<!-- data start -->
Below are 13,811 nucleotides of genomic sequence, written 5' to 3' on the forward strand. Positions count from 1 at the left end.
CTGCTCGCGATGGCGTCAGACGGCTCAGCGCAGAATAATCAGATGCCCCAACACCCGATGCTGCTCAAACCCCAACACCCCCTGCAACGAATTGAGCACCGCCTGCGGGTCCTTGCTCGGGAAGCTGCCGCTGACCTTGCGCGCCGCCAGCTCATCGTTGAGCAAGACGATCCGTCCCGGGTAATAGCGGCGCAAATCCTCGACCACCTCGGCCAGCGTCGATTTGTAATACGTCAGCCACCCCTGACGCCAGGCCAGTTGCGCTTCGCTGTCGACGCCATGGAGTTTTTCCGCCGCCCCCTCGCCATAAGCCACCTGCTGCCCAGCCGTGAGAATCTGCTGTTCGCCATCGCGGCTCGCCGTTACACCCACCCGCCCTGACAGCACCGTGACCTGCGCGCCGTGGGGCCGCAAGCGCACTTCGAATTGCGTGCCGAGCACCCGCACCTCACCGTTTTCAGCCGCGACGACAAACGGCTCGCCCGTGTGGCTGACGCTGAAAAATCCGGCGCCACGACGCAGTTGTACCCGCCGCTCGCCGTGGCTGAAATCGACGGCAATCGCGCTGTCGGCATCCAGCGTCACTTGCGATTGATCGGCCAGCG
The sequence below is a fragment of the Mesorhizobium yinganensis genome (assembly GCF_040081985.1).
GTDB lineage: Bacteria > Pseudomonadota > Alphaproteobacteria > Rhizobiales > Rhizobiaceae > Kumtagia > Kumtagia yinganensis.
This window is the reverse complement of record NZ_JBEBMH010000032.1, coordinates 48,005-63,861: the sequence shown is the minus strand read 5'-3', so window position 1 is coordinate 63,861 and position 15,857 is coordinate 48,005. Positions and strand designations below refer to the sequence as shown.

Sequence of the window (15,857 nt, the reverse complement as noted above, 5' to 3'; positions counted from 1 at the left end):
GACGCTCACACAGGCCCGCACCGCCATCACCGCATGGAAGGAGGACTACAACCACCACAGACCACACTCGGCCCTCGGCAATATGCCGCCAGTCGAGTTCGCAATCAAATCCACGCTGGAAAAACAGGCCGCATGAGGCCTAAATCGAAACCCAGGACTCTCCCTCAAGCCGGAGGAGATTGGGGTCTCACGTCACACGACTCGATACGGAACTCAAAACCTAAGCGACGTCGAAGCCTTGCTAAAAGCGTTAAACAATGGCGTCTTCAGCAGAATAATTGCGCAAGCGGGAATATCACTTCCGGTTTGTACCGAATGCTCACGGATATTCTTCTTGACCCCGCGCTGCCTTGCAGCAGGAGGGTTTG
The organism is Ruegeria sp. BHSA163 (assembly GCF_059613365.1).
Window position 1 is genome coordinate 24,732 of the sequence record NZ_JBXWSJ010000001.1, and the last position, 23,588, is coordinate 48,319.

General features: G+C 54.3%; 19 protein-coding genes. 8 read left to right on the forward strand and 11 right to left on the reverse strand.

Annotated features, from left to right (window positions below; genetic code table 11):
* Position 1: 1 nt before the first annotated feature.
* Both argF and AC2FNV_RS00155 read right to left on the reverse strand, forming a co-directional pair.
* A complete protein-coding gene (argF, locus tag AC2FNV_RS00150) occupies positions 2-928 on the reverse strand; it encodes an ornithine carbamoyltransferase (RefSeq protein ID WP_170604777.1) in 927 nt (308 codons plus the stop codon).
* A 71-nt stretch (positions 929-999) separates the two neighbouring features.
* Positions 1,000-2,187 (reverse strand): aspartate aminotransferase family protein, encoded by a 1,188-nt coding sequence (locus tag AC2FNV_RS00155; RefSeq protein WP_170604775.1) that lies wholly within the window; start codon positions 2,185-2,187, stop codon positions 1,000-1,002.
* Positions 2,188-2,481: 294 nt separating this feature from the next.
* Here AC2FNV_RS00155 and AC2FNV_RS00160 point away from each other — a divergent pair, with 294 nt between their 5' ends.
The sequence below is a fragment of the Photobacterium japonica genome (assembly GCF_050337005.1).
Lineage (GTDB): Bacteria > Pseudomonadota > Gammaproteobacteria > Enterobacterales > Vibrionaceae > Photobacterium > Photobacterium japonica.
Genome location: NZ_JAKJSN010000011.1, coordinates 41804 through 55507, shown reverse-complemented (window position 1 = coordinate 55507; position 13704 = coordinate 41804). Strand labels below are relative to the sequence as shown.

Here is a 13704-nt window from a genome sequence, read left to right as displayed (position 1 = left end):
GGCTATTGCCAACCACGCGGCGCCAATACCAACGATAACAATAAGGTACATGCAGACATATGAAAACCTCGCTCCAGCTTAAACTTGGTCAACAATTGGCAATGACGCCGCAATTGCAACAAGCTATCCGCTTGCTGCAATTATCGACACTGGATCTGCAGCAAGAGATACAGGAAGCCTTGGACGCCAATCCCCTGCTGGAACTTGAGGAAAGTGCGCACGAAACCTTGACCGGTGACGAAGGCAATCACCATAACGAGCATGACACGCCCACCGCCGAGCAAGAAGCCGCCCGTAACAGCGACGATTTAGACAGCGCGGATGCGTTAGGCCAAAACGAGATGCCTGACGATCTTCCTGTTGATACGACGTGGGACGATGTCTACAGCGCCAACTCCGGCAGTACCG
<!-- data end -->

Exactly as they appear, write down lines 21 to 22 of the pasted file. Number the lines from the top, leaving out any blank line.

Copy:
Genome location: NZ_JAKJSN010000011.1, coordinates 41804 through 55507, shown reverse-complemented (window position 1 = coordinate 55507; position 13704 = coordinate 41804). Strand labels below are relative to the sequence as shown.

Here is a 13704-nt window from a genome sequence, read left to right as displayed (position 1 = left end):